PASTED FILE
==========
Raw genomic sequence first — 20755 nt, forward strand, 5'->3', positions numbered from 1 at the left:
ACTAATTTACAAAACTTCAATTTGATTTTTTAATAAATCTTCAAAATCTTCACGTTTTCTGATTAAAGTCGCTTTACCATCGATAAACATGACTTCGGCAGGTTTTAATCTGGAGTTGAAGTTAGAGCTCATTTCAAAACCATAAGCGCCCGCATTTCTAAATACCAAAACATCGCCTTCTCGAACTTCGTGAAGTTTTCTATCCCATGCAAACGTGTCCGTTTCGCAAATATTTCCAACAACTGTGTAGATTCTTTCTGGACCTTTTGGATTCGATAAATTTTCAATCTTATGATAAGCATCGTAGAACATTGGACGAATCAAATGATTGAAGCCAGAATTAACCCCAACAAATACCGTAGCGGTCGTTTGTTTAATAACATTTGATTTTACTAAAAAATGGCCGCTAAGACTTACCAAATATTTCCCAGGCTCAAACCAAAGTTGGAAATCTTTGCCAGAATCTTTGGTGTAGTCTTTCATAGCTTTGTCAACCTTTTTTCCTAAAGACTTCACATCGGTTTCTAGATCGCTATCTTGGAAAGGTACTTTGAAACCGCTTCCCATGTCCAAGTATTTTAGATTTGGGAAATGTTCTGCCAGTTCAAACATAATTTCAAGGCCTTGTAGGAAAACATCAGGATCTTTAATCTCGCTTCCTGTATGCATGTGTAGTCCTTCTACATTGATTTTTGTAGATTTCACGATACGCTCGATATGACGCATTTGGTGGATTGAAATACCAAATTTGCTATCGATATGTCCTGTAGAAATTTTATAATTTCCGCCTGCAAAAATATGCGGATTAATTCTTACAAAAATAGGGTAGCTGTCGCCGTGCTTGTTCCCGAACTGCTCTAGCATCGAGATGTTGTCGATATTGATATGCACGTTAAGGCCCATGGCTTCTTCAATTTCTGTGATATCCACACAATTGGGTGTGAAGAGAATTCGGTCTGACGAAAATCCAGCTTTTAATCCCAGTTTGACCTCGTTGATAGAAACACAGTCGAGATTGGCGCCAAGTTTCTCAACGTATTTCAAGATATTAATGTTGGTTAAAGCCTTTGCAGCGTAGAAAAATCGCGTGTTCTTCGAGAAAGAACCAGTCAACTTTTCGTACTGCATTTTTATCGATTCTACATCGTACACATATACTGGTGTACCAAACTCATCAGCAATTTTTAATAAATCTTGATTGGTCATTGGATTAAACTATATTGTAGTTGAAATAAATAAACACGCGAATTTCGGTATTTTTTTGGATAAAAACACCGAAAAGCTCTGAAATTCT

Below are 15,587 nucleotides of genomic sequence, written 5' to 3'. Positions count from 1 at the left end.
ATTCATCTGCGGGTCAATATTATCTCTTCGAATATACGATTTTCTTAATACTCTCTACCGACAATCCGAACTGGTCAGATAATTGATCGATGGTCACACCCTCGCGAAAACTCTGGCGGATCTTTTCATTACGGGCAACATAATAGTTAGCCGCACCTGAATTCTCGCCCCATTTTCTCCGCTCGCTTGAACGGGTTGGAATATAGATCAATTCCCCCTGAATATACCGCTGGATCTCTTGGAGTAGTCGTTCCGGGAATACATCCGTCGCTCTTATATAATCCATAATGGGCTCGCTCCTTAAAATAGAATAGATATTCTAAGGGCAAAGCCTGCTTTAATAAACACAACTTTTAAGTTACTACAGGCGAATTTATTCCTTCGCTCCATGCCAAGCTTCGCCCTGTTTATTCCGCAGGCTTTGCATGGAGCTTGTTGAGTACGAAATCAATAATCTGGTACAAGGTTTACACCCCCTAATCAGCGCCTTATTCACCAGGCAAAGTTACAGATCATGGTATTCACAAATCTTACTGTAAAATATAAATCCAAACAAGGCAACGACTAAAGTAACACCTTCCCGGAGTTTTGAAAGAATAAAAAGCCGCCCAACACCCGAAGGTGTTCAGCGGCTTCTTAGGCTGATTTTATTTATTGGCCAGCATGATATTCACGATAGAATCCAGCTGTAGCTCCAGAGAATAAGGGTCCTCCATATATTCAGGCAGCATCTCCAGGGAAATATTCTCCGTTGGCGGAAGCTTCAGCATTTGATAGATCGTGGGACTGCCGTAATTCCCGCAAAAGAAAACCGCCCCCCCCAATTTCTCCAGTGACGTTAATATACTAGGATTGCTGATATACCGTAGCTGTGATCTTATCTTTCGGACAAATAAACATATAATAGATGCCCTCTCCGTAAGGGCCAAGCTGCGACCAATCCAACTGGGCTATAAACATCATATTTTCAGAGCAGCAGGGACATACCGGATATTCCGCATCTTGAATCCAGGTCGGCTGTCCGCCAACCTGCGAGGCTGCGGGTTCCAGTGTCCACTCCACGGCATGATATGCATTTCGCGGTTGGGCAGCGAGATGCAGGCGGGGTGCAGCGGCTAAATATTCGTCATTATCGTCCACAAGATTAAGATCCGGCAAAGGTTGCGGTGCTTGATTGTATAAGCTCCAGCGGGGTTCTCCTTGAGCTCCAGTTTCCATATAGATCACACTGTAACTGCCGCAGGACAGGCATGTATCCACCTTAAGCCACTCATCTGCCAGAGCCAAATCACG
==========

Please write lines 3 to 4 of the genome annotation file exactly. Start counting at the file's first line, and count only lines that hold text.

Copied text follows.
Below are 15,587 nucleotides of genomic sequence, written 5' to 3'. Positions count from 1 at the left end.
ATTCATCTGCGGGTCAATATTATCTCTTCGAATATACGATTTTCTTAATACTCTCTACCGACAATCCGAACTGGTCAGATAATTGATCGATGGTCACACCCTCGCGAAAACTCTGGCGGATCTTTTCATTACGGGCAACATAATAGTTAGCCGCACCTGAATTCTCGCCCCATTTTCTCCGCTCGCTTGAACGGGTTGGAATATAGATCAATTCCCCCTGAATATACCGCTGGATCTCTTGGAGTAGTCGTTCCGGGAATACATCCGTCGCTCTTATATAATCCATAATGGGCTCGCTCCTTAAAATAGAATAGATATTCTAAGGGCAAAGCCTGCTTTAATAAACACAACTTTTAAGTTACTACAGGCGAATTTATTCCTTCGCTCCATGCCAAGCTTCGCCCTGTTTATTCCGCAGGCTTTGCATGGAGCTTGTTGAGTACGAAATCAATAATCTGGTACAAGGTTTACACCCCCTAATCAGCGCCTTATTCACCAGGCAAAGTTACAGATCATGGTATTCACAAATCTTACTGTAAAATATAAATCCAAACAAGGCAACGACTAAAGTAACACCTTCCCGGAGTTTTGAAAGAATAAAAAGCCGCCCAACACCCGAAGGTGTTCAGCGGCTTCTTAGGCTGATTTTATTTATTGGCCAGCATGATATTCACGATAGAATCCAGCTGTAGCTCCAGAGAATAAGGGTCCTCCATATATTCAGGCAGCATCTCCAGGGAAATATTCTCCGTTGGCGGAAGCTTCAGCATTTGATAGATCGTGGGACTGCCGTAATTCCCGCAAAAGAAAACCGCCCCCCCCAATTTCTCCAGTGACGTTAATATACTAGGATTGCTGATATACCGTAGCTGTGATCTTATCTTTCGGACAAATAAACATATAATAGATGCCCTCTCCGTAAGGGCCAAGCTGCGACCAATCCAACTGGGCTATAAACATCATATTTTCAGAGCAGCAGGGACATACCGGATATTCCGCATCTTGAATCCAGGTCGGCTGTCCGCCAACCTGCGAGGCTGCGGGTTCCAGTGTCCACTCCACGGCATGATATGCATTTCGCGGTTGGGCAGCGAGATGCAGGCGGGGTGCAGCGGCTAAATATTCGTCATTATCGTCCACAAGATTAAGATCCGGCAAAGGTTGCGGTGCTTGATTGTATAAGCTCCAGCGGGGTTCTCCTTGAGCTCCAGTTTCCATATAGATCACACTGTAACTGCCGCAGGACAGGCATGTATCCACCTTAAGCCACTCATCTGCCAGAGCCAAATCACG